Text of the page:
As the 120km mark approached Neil asked if I wanted to switch to the camper so I could see the finish or stay with; "Stay with!" I pretty much yelled at him, which saw me see the race through to the full 165.3.

The elusive "they" say that experience is the best teacher and in this instance it couldn't be more the truth. I learnt insane amounts about road racing in those few hours (did you know a "saddle shagger" is a rider who moves about on his seat more rather than pumps with his legs? Mate, I thought I knew some terms before – I discovered a whole new vocab in that car). I'm getting a handle on this points malarkey and think I've got a goodish idea on the jersey business. And while before I was entertaining ideas of being a swanny, my car ride had me think, fuck that – I want to be in the thick.

I could be the bike guy and sit in the back seat! Changing wheels and plastering up punctures and what not. Just need to get laser on my eyes so I could actually properly recognise the riders and I'd be good to go. But then again, I'd actually have to learn about how the bike mechanics work and I'm not sure I'm up for a fair few years of study to do so. That idea doesn't thrill so thoroughly, it must be said. To ponder, to ponder. (Today I figured out the perfect role; Motorbike rider for the photographer. Right up there in the midst, no need to keep to the car count line and the speed factor too! Ideal).

It's different with The Pedaller. It's not just a feeling of love, but there's also that sense of shared nervousness, fear, worry and excitement. The thought of him getting hurt makes my stomach drop out of my body and I want to bundle him up in the camper, never to do a descent again (though maybe that's more a being-older mother-like trait coming out). (Kidding; I may be a couple of years his senior, but such a feeling is just because I so deeply care). And after they finished I was a little bit in awe of him, so much so I didn't even really know what to say to him (I settled on, "Want me to cut you up some rockmelon?"). I now know why it's called endurance; there is a fuckload to endure.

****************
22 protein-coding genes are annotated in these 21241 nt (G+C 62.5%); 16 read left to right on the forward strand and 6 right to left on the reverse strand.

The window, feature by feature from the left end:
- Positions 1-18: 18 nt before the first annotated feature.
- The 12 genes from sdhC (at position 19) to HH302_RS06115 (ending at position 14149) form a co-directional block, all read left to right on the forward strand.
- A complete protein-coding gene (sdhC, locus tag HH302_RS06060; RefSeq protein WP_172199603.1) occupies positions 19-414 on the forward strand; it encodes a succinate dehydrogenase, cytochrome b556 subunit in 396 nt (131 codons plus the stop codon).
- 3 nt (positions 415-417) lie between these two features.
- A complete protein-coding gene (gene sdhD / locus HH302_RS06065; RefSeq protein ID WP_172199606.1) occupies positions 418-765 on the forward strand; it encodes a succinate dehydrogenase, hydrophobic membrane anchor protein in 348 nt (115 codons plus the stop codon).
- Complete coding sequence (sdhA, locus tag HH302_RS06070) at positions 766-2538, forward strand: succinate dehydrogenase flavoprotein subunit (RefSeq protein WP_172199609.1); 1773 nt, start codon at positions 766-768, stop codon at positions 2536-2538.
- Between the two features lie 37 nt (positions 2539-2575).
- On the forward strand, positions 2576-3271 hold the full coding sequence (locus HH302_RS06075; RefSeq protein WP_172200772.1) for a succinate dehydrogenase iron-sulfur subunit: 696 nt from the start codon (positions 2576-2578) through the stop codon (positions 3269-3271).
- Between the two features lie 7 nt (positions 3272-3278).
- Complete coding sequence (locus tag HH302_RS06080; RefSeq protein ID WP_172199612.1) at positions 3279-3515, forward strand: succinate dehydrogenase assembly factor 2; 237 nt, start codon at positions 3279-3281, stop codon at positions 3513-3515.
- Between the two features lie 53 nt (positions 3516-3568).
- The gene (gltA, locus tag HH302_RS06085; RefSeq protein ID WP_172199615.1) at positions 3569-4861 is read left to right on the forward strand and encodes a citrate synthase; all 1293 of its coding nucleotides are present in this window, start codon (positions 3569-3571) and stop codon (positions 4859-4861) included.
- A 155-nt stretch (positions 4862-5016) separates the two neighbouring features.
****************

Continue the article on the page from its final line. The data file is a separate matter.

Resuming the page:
Today Neil asked if I wanted to once again switch in. I tried to downplay my enthusiasm as I absolutely-yessed it, but his chuckle at my response made me think I hadn't achieved my aim. And 50km through 146.2 – what a treat!

A few observances from today's go:

– With Dutchie Bas quite ahead in the first group, Neil was considering us doing a car stop and stand side feed to the others. "Are you any good at handing bottles on?" He asked me. "I'll give it a crack," I replied, obviously quite bolstered up by my correct positioning answer from yesterday. Alas – or perhaps, praise be above – the swannys gave out a fair few at the first feed stop so I didn't get to give it a go.

– There were many surrounding fields with fresh hay bales rolled up on. I realised I'd never actually seen one up close before; what funny things they are! And picturesque too.

– The radio crackled with our favourite French commissarie, causing Neil and Michelle to have a giggle (sorry, "giggle" sounds extremely girly; let's go with "heart chortle"); "He's just said, 'Rider has stopped on the side of the road – oh no, he's just having a pee pee'," Neil explained. "Speaking of, I'm howling for a wee wee; do you guys want one?" (I reckon if the bladder had been good to go I would've even been bolstered up enough to do the stand up).

– Straight after the race we loaded up the truck, camper and car and headed the 5.5 hours back to Belg. We arrived in the early hours of the a.m, with The Pedaller, the Pole, Dutchie Bas and myself having to wait about 30 or so for the truck with our bags to arrive. As Bas had won a few jerseys and been loaded up with prizes, he had about 11 bottles of wine on board. After a brief discussion on whether a wine was wanted ("Want some wine?"; "Yes"), the boys uncorked a Gewürztraminer on the fence wire and we sat about sharing swigs for a wee while. Glorious end to the festivities.

Really feeling like a lad on Tour (of Alsace).